Contact angle measurement is the most useful method to characterize the wettability of a solid surface. It provides the most surface-sensitive, quantitative, low-cost, and easy-to-conduct measurements. For these reasons, contact angle measurements are widely utilized in many industrial areas. The apparent simplicity of the measurement is however sometimes misleading, and care should be taken when contact angle measurements are conducted to be able to draw the correct conclusion.
One clear problem is that there is not just one unique contact angle for each surface. Instead, one can measure static contact angles, advancing and receding contact angles, and roughness corrected contact angles. Each of these can show different values on the same surface and sometimes it might be confusing which one to measure. Then on the other, while one of the contact angles might not correlate with the problem at hand, the other could be more suitable to solve it.
In this blog post series, different contact angles are discussed to understand how to utilize them in different applications.
What is a static contact angle?
The static contact angle is a measure of the angle at which a liquid droplet meets a solid surface. It is a measure of the wettability of the surface and is easily determined with the optical tensiometer. When static contact angle is measured, a drop of liquid is placed on a solid surface typically by using a manual or automated syringe. The droplet will take a shape on a solid which is determined by the interactions between the solid, liquid, and the surrounding phase, most often air. This interaction was expressed by Young over 200 years ago and it’s a foundation of contact angle and surface free energy theories still used.
The static contact angle can estimate hydrophilicity/phobicity of the surface
The static contact angle is often used to determine the hydrophilicity/phobicity of the surface. If the contact angle measurement is done with water, the surface is termed hydrophilic when the contact angle is lower than 90 degrees and hydrophobic when it’s above.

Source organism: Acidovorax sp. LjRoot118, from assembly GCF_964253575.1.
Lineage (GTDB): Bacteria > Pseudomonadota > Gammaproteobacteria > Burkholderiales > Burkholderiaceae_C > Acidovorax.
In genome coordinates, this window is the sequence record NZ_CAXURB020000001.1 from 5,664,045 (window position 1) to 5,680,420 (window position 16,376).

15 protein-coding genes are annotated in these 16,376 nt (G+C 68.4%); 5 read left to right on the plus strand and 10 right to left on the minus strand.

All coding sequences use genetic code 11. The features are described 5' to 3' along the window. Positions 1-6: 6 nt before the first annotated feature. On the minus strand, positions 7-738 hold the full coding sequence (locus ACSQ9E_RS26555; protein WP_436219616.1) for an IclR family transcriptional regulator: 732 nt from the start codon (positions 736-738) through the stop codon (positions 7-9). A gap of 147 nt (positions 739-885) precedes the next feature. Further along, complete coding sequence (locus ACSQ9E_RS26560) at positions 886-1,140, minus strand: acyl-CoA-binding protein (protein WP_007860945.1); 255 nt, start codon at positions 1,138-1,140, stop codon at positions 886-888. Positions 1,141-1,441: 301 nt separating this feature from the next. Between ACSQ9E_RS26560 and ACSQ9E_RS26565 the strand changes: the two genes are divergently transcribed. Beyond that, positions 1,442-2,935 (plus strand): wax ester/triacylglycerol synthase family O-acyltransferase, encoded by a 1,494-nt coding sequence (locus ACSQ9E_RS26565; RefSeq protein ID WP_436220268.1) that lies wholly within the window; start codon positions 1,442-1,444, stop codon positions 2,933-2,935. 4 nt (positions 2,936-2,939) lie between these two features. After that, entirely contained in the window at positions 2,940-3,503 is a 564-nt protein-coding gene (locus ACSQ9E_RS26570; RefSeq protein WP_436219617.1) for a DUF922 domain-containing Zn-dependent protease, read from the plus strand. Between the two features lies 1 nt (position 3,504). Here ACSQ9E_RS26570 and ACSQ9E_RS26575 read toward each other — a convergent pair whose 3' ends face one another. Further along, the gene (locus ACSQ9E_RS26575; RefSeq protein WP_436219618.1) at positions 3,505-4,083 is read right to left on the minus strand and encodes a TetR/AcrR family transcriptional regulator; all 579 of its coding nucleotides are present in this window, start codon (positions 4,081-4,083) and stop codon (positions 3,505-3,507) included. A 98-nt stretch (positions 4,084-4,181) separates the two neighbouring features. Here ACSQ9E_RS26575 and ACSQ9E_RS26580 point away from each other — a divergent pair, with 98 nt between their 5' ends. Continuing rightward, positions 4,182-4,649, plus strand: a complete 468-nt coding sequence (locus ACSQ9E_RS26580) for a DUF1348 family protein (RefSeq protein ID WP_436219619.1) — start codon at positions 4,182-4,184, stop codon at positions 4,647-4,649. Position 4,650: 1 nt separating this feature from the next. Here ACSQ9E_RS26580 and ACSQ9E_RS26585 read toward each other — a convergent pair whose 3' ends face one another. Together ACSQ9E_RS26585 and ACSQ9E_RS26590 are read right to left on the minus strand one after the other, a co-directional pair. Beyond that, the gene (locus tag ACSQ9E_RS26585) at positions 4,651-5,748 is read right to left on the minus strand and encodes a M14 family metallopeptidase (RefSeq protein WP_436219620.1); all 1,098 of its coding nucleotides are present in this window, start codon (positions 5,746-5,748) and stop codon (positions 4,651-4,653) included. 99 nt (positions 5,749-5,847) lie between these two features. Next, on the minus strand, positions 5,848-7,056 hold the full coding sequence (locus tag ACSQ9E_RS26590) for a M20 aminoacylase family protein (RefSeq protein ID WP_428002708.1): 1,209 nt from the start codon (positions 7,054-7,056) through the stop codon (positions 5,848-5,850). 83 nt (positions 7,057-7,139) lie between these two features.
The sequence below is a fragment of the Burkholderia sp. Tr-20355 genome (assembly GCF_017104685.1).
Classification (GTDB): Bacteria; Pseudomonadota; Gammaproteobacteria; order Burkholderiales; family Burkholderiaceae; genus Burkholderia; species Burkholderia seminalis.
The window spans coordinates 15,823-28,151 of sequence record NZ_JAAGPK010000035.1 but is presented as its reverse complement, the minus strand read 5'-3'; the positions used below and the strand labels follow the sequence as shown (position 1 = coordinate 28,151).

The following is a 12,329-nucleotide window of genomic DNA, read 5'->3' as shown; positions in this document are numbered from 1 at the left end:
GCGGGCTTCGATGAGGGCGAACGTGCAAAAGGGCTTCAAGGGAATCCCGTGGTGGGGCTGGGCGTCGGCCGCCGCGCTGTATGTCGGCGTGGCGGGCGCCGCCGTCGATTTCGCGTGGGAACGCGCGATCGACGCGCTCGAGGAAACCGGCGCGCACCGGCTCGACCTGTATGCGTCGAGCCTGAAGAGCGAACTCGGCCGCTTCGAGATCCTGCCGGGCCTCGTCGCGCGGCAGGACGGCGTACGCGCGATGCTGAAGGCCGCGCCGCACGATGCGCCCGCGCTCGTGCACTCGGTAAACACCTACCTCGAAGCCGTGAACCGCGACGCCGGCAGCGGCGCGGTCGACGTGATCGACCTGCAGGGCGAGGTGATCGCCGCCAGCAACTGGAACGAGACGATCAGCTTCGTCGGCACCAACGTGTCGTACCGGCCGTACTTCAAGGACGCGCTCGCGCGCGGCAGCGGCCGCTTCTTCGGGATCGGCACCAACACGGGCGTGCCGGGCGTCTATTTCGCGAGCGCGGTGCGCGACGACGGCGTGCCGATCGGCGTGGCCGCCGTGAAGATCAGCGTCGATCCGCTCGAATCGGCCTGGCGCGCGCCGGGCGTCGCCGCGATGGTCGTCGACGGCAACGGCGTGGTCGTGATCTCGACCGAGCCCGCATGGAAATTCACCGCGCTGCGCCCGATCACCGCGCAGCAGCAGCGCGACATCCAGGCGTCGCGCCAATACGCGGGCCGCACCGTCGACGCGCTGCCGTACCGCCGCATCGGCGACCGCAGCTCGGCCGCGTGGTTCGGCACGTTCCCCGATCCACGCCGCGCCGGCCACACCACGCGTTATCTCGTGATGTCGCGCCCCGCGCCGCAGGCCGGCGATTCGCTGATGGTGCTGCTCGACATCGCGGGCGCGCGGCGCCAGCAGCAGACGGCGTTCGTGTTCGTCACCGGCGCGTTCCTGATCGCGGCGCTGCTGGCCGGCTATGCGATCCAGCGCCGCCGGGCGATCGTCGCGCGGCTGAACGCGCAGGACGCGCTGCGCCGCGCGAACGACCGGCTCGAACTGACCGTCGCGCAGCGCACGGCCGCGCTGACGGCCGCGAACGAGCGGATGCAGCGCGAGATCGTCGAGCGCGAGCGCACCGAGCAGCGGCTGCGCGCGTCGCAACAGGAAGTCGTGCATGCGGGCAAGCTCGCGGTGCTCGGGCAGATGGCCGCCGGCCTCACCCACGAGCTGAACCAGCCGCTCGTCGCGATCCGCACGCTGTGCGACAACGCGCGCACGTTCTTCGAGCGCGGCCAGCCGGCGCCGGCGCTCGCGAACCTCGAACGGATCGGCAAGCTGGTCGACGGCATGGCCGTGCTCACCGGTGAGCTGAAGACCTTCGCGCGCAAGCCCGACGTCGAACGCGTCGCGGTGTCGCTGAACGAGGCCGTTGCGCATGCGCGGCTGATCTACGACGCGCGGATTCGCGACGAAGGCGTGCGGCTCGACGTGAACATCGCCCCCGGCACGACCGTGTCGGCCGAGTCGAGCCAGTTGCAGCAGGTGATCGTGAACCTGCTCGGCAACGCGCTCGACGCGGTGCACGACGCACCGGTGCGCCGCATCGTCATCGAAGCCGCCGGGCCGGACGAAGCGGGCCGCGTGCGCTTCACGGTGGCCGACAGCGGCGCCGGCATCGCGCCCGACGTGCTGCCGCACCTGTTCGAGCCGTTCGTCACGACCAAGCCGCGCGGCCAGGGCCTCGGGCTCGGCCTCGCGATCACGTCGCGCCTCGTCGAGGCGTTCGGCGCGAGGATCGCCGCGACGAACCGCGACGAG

There are several applications for both hydrophilic and hydrophobic surfaces and a static contact angle can be useful when a material is selected for such an application. The static contact angle can be useful in quality control e.g. evaluating the effect of surface treatment on contact angle. For example, if it is known that successful plasma treatment lowers the contact angle from over 90 degrees below 30, contact angle provides an easy method to check that.
Static contact angles are used to calculate surface free energies
One of the most common usages of static contact angle is for the calculation of surface free energy. Surface free energy is a property of the solid surface. Surface free energy is measured as one of the prerequisites for wettability is that the surface free energy of the solid is higher than the surface tension of the coating formulation. Thus, surface free energy is often calculated and the value is compared with the surface tension of different coating formulations to determine the best formulation candidate.
Problems associated with the static contact angle
Although the measurement of static contact angle is seemingly simple, there are several problems associated with it. The main problem can be most easily explained with the Gibbs free energy sketch for the ideal and real surface. If the surface would be ideal, there would be only one energy minimum at which the droplet would be. The contact angle measured would then be equivalent to this energy minimum and could be termed equilibrium contact angle. On real surfaces, however, there are several local minimums with energy barriers in between them. This means that on real surfaces, the droplet can take any shape in between these, and it is not necessarily equivalent to a global energy minimum. One can thus measure several contact angle values on the same surface, the topic which is further discussed in the upcoming posts of the blog series.
If you would like to read more about contact angle and its measurement techniques, please download the white paper through the link below.
Susanna is an Application Scientist at Biolin Scientific. In her PhD thesis, she developed fabrication methods for a new type of inorganic-organic polymers. Microfabricated polymer chips were utilized as tool for biomolecule separation in analytical chemistry.